Marketing in the New Ecosystem

Volume 39 Number 6


About the Author

K. William Gibson is a personal injury lawyer and arbitrator in Clackamas, OR. He is the author of How to Build and Manage a Personal Injury Practice and the editor of Flying Solo: A Survival Guide for the Solo and Small Firm Lawyer. 

Law Practice Magazine | November/December 2013 | The Marketing Issue

This issue is filled with words of wisdom about marketing, branding, communicating value to prospective clients and maintaining the goodwill of existing clients. Micah Buchdahl’s message in his Marketing column is that if you establish your brand and provide good service and communication, the client relationship will prosper. That has been true for generations of lawyers—and is true today.

But it’s getting more and more complicated to develop and implement even the best marketing and branding program, as we hear from Tim Corcoran in his feature article. Corcoran observes that the ecosystem of attorney-client relationships has been disrupted as clients demand higher-quality work for lower prices. He describes some lawyers and law firms as “reeling, casting about for an anchor in the storm.”

Most of that reeling and casting is being driven by the changing power relationship between law firms and their corporate clients. Even the biggest law firms face unprecedented demands from their clients and competition from other firms.

Corcoran quotes one corporate general counsel talking about “consolidating the panel of counsel that we use.” Only a few years ago, corporations had long-standing relationships with law firms—not panels of counsel. Lawyers a generation ago would have laughed at the notion that they had to apply for a panel position to be eligible to get business from a corporate client. In those days, legal work was sent to lawyers and law firms who had relationships with the corporation—relationships that likely had existed for decades. The thought that a client would exclude a reputable law firm from its panel would have been downright insulting to lawyers who grew up in that environment.

Now, according to Corcoran, quality of work and pricing are only two factors being considered by corporate clients. Other factors include the length of the relationship with the firm, billing rates for partners and associates, diversity, the approach to resourcing and budgeting, and innovation.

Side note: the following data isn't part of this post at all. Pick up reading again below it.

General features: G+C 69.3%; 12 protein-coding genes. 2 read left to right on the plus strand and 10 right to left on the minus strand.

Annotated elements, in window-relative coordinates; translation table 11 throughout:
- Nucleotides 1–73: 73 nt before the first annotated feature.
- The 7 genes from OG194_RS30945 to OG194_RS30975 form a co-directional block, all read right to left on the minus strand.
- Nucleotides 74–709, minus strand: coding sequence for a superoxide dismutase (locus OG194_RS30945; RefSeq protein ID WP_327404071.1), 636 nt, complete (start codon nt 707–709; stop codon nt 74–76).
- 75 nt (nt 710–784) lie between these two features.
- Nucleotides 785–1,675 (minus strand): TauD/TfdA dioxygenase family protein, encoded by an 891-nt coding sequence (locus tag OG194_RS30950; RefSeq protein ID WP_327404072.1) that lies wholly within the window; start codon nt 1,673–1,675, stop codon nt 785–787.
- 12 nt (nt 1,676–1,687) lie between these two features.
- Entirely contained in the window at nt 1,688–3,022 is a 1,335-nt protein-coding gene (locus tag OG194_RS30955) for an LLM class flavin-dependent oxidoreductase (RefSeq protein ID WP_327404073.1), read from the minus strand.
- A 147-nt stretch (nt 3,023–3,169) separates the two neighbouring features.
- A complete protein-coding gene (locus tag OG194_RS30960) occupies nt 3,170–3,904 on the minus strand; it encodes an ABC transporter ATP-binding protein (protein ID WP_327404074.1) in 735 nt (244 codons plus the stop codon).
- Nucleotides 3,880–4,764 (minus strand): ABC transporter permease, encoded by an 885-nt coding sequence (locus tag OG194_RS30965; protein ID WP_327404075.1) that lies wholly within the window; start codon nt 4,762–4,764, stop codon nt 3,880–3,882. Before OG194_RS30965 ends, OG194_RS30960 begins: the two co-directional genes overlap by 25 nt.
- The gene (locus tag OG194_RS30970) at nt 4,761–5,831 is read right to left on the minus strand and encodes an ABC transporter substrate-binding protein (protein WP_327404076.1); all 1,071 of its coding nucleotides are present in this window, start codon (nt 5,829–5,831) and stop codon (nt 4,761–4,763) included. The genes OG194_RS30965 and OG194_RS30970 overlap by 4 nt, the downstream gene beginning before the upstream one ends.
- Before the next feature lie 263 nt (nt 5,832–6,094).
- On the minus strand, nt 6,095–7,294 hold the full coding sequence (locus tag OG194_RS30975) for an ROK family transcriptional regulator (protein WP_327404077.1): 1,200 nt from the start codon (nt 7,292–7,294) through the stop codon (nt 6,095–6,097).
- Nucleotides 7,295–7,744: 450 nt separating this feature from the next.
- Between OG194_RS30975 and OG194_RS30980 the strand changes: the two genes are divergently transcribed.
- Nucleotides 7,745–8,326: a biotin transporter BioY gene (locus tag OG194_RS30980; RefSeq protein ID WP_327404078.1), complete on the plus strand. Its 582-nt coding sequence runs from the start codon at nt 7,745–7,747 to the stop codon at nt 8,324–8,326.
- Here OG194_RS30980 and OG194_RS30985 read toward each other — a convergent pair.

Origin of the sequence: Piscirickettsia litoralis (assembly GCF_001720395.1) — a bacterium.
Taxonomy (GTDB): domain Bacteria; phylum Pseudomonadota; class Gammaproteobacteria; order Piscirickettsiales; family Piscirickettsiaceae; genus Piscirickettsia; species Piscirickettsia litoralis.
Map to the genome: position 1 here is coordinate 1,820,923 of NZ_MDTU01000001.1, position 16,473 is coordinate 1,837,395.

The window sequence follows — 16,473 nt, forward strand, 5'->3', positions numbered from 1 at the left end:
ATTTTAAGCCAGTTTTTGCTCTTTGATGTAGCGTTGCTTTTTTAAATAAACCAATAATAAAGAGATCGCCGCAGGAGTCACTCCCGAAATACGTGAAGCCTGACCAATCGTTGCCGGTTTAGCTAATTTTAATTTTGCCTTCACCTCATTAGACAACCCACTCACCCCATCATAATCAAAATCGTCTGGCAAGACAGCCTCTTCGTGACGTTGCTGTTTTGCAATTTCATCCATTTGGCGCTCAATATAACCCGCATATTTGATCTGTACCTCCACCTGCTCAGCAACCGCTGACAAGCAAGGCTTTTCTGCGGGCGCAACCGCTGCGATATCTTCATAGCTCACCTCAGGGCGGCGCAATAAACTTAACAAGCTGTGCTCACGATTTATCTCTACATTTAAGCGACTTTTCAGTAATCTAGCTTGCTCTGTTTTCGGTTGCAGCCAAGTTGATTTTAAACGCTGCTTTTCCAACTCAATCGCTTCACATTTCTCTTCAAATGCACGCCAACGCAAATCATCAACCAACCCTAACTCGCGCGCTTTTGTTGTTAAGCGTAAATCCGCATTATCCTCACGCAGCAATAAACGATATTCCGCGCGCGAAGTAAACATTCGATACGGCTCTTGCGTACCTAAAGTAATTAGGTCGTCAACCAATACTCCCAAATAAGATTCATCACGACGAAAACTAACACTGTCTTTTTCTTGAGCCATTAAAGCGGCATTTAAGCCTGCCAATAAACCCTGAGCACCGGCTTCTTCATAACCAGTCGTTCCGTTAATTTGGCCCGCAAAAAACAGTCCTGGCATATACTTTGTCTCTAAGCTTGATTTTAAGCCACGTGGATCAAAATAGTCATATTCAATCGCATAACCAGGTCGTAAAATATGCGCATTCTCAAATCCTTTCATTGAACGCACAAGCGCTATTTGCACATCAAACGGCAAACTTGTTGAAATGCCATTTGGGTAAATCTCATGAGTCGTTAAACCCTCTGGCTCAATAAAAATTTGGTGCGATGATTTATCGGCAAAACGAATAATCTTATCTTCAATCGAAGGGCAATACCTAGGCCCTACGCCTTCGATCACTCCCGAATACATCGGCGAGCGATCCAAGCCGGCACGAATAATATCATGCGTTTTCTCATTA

So Buchdahl and Corcoran are both right. Establishing a brand is as essential as ever, but is only part of the process of getting business in this new ecosystem.

All this discussion got me wondering whether the reeling and casting is only taking place among lawyers who represent big businesses, or whether it is happening among lawyers who represent small businesses and consumers as well. After reading Richard Susskind’s article in the July/August issue of this magazine, I am persuaded that small firm and solo lawyers face different, but equally daunting, challenges in getting and keeping clients.

What has changed for lawyers and law firms representing small businesses and consumers is that the recession and the emergence of online legal service providers have resulted in consumer clients deciding to put off seeing a lawyer, or purchasing legal forms online. Small firm and solo lawyers need to heed Buchdahl’s advice about branding, but focus that branding on a consumer market that is increasingly turning to such online providers as LegalZoom and Rocket Lawyer. In addition to developing a sophisticated marketing program, small firm and solo lawyers also need to leverage technology so that they can compete with the online providers.

In short, it seems that everyone is reeling and casting because of the changes in the ecosystem, but that things are changing at a more rapid pace for the big firms. Marketing, in the end, is an essential component, but only part of the puzzle.



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